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the money to which they are entitled. If I have understood the noble Baroness correctly, they will not be compensated in any way whatever.

Baroness Hollis of Heigham: My Lords, anyone who has been underpaid will have their payments fully made. The question is whether they get compensation in addition to the full payment of their arrears.

Lord Higgins: My Lords, they will get the amount to which they were entitled, but they will get it late and they will be out of pocket in the meantime. The Treasury has gained and the pensioners have lost. It is as simple as that. There is a problem here. At the risk of complicating the issue, I believe the noble Baroness said that the increments are also not being paid.

We have several different animals here. We have the increase from the uprating and we also have what I understood to be an increment; namely, the extra amount people get if they defer their pension by a certain time. Perhaps we should look at this matter in more detail to see whether we can clarify it. It now looks as if people will not get the increased amount which they should have got if they had deferred drawing their pension for as long as the actual delay in payment. I shall try to spell that out a little more clearly. If someone had asked for his pension to be paid last July, for example, but was not paid it, will it be increased as if he had volunteered to defer the payment of his pension? Leaving compensation and uprating on one side, I am not clear as to whether, because that person has been out of pocket meanwhile--this may be an alternative to compensation as regards people drawing deferred pensions--his permanent pension will be increased as if he had volunteered to delay the payment for a year, for example.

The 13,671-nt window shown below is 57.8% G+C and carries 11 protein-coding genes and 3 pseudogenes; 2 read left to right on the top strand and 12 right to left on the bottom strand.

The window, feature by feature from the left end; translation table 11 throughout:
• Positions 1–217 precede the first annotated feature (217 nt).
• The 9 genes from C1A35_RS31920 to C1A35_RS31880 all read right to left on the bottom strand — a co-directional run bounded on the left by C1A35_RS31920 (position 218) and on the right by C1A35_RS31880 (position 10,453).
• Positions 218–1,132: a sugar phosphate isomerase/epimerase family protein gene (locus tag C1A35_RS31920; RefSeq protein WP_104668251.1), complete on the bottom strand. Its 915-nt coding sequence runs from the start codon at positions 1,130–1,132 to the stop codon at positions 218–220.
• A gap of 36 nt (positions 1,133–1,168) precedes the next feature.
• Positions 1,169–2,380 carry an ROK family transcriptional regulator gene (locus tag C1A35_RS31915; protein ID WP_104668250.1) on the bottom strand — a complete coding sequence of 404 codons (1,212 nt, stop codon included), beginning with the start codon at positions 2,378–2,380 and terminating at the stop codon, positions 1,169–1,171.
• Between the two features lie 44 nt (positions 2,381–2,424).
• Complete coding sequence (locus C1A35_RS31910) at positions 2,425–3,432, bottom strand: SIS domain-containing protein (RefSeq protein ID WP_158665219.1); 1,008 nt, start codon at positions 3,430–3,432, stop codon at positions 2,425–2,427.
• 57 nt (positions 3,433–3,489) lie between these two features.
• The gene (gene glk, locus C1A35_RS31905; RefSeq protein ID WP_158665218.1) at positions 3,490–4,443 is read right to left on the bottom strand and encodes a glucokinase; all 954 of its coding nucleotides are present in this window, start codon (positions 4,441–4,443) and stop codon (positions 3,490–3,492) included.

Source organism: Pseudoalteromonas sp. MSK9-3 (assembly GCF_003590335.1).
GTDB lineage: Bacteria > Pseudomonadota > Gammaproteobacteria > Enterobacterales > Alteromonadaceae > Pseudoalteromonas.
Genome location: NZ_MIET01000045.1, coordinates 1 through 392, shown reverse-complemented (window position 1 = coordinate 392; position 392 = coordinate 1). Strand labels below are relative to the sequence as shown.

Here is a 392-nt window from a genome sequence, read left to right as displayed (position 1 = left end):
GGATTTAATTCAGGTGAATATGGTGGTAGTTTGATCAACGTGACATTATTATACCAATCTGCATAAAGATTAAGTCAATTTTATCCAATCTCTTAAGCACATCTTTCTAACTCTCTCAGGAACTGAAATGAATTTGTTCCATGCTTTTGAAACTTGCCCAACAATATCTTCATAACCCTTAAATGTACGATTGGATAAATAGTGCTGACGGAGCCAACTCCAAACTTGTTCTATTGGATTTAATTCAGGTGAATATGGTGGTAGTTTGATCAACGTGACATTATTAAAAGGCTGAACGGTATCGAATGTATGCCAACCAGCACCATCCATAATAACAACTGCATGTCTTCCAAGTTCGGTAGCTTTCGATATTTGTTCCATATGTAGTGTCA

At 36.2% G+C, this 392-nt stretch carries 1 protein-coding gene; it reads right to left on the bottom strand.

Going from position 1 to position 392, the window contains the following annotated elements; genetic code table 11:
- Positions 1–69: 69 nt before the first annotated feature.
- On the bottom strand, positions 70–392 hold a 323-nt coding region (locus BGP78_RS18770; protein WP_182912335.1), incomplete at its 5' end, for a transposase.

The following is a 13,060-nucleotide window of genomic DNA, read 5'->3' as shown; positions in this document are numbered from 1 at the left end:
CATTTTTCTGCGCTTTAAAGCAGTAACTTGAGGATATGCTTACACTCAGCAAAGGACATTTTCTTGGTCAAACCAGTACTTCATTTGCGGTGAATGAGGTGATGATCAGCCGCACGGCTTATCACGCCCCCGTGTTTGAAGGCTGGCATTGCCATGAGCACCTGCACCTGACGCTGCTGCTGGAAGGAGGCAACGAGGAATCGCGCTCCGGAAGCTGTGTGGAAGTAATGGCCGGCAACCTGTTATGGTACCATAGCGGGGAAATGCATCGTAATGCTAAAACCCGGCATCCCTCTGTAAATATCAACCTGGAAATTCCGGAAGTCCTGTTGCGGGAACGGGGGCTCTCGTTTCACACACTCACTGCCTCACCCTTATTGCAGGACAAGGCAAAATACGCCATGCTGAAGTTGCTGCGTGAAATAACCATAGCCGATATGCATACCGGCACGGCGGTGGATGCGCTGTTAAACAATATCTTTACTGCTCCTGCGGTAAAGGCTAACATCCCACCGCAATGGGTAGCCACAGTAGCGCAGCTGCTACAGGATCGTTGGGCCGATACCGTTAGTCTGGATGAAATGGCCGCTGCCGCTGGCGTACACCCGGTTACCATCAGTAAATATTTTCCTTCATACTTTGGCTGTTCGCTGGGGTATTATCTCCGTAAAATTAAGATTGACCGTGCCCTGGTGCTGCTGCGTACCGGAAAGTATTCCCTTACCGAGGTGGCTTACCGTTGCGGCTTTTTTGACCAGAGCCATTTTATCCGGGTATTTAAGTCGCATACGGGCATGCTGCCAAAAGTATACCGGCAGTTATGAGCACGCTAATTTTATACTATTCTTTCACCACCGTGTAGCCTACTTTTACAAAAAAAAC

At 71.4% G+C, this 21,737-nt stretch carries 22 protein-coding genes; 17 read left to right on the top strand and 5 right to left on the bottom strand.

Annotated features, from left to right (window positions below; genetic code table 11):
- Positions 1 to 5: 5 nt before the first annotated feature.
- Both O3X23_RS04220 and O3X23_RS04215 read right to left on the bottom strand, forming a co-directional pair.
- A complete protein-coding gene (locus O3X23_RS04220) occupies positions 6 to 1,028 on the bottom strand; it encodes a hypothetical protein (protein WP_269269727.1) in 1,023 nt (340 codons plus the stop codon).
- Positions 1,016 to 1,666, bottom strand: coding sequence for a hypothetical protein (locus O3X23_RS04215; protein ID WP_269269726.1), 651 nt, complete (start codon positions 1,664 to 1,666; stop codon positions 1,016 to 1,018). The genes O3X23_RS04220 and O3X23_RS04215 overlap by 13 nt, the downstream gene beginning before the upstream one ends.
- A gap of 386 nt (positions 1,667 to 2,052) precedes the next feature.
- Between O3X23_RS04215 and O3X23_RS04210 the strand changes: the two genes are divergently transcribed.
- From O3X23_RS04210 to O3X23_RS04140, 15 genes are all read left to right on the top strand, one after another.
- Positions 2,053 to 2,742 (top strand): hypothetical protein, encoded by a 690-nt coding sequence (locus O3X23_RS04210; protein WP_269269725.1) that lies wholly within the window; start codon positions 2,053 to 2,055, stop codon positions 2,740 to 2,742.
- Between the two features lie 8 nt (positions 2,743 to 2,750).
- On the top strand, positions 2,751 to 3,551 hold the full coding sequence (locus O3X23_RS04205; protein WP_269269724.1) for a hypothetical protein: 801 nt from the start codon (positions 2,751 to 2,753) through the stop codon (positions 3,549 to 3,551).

These are complicated matters. There is a strong reason for the Government making much clearer than they have to the public what is the situation. We had a problem, which the noble Baroness rightly did not seek to minimise, on a significant scale but there has been no serious attempt to tell people what actually happened. Nonetheless, in the light of the noble Baroness's reply--to which we may or may not wish to return on Third Reading--I beg leave to withdraw the amendment.

Amendment, by leave, withdrawn.

Baroness Hollis of Heigham moved Amendment No. 2:

After Clause 3, insert the following new clause--

Recovery of contributions where income tax recovery provisions not applicable

(" . The provisions of Schedule (Recovery of contributions where income tax provisions not applicable) shall have effect with respect to the recovery of--
(a) those Class 1, Class 1A, Class 1B and Class 2 contributions to which regulations under paragraph 6 of Schedule 1 to the Social Security Contributions and Benefits Act 1992 (power to combine collection of contributions with income tax) do not apply,
(b) Class 4 contributions payable by virtue of regulations under section 18 of that Act, and
(c) interest or penalties payable under regulations made under paragraph 7A or 7B of Schedule 1 to that Act.").

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The noble Baroness said: My Lords, I shall speak also to Amendments Nos. 33, 38 and 43. These amendments concern the procedures available to enforce the collection of contributions that have not been paid at the right time. Let me make it clear that we are dealing here with NICs that are not the subject of any unresolved dispute between the contributor and the department over whether NICs are properly due. We are concerned here simply with unpaid debts.